When passed over for an engagement, savvy business developers will often ask the prospect, “Why?” Many clients are happy to provide feedback on the selection process and where you did not quite measure up. Was it your rates? Geography? Experience? Reputation? This information can be helpful when preparing your next pitch.
But asking “Why?” may be even more valuable when you pose the question to a client who has just hired you. Often, one makes assumptions as to how hiring decisions were made. The real answer may be different and could even surprise you. The responses may be unexpected and may provide powerful information which you can use for the next pitch.
We would all like to believe that we were selected objectively and based on criteria such as expertise, reputation etc., but there may be additional reasons of which you were not aware. Over the years, we have heard an amazing array of reasons why clients chose one firm or one lawyer over another. Among the unanticipated responses were a client’s appreciation that the law firm supported a charity that was a favorite of the CEO. Another new client was impressed by the firm’s strong diversity program. One client hired a firm based on the strength of its flexible and user-friendly billing practices. Yet another client told me that they hired her because “she was a great listener” and during the pitch asked probing questions regarding the company’s unique needs.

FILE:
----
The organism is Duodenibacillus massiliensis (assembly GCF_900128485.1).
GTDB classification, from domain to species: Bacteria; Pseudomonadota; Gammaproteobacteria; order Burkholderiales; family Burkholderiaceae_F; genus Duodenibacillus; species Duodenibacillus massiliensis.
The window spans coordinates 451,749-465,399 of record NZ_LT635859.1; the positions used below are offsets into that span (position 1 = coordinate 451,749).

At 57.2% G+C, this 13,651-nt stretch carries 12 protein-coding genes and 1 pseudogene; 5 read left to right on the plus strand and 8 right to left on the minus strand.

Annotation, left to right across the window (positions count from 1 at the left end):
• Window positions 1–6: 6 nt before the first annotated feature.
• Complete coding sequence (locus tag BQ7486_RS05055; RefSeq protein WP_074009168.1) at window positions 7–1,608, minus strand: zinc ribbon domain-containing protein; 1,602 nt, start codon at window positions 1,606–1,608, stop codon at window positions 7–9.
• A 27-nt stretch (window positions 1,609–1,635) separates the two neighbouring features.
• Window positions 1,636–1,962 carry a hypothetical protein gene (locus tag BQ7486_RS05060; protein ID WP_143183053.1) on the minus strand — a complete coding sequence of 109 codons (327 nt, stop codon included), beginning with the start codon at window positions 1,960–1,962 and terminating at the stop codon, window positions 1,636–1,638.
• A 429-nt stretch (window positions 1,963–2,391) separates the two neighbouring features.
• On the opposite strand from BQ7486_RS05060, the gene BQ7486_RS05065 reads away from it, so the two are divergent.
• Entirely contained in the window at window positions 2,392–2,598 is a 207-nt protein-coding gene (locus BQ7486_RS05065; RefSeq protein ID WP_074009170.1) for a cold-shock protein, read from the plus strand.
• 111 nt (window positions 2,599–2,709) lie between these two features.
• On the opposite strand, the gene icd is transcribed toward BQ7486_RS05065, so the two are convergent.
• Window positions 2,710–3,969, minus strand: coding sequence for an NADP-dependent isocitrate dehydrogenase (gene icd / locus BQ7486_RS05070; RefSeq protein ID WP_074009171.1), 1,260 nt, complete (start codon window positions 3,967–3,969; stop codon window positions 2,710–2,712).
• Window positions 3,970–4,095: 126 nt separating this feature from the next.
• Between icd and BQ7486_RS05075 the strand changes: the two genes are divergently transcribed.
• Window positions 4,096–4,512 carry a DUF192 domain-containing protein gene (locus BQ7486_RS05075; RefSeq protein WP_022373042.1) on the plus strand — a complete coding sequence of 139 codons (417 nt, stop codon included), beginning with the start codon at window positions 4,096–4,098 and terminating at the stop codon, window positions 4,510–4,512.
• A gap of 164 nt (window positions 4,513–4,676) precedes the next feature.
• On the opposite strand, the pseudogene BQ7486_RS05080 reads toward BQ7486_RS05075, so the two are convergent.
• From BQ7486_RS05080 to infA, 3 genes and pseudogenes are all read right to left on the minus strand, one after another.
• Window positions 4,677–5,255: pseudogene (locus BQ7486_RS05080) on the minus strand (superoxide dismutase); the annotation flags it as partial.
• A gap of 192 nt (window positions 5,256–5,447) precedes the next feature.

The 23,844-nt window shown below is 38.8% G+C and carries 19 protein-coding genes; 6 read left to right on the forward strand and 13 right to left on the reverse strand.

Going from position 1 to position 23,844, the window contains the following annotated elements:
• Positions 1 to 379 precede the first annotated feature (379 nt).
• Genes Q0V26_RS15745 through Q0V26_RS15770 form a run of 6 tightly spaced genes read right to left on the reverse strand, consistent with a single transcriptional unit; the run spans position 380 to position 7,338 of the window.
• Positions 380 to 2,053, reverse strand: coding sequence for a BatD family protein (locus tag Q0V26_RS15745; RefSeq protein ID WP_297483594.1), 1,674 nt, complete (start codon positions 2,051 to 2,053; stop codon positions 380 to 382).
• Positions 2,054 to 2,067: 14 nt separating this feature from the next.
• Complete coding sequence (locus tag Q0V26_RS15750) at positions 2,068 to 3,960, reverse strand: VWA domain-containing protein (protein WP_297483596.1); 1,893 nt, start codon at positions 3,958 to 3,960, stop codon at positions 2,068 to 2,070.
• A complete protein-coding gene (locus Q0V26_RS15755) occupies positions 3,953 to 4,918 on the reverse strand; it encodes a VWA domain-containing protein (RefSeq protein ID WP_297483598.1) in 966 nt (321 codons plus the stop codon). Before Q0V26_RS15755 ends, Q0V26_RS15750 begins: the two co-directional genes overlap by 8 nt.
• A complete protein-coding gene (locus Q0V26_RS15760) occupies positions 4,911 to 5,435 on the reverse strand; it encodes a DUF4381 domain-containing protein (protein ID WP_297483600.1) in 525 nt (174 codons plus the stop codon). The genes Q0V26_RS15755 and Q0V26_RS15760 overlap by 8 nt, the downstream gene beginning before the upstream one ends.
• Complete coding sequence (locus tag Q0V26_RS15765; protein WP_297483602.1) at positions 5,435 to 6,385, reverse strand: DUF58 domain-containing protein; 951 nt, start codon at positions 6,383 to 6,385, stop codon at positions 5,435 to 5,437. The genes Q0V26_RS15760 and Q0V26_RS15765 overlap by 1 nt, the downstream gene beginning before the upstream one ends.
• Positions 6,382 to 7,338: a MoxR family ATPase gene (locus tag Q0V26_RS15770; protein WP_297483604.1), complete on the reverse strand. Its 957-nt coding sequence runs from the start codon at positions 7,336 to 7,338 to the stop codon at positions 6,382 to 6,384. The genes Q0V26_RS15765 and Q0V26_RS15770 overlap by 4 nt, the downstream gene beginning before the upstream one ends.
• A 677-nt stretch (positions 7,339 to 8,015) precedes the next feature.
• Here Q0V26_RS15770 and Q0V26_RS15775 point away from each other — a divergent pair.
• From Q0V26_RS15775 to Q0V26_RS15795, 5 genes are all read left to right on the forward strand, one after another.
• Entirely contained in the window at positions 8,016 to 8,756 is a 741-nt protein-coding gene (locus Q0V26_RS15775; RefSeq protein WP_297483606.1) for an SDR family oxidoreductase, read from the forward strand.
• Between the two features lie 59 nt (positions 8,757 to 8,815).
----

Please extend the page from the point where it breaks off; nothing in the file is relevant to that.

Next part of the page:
I, too, have been surprised by clients who engage me! I always assumed that law firms hired me because of my experience. After all, I practiced law, was managing partner, etc. But after a few months of working with a new client, in response to my “why me?” question, the client told me that my “differentiator” was my graduate degrees in counseling. Ever since, I have incorporated my counseling background in my new business pitches.
Most attorneys are reluctant to ask a new client such a daring question. They are content with the win and want to focus on the work at hand. However, the information may be too important to leave the question unasked. The client’s response will often provide the opportunity to fine tune your “differentiation” message before making the next new business call. When asking the client why they hired you, take that opportunity to ask about the service you are providing—“How are we doing? What are we doing well?”
The next time you are asked to differentiate you or your firm from your competition, or why they should hire you, you can now respond with something like, “That’s a great question. Rather than me telling you what I think, we ask our clients that question and here is what they tell us.” You can then be more effusive with the praise as it is “the voice of your client.” Try it and let me know!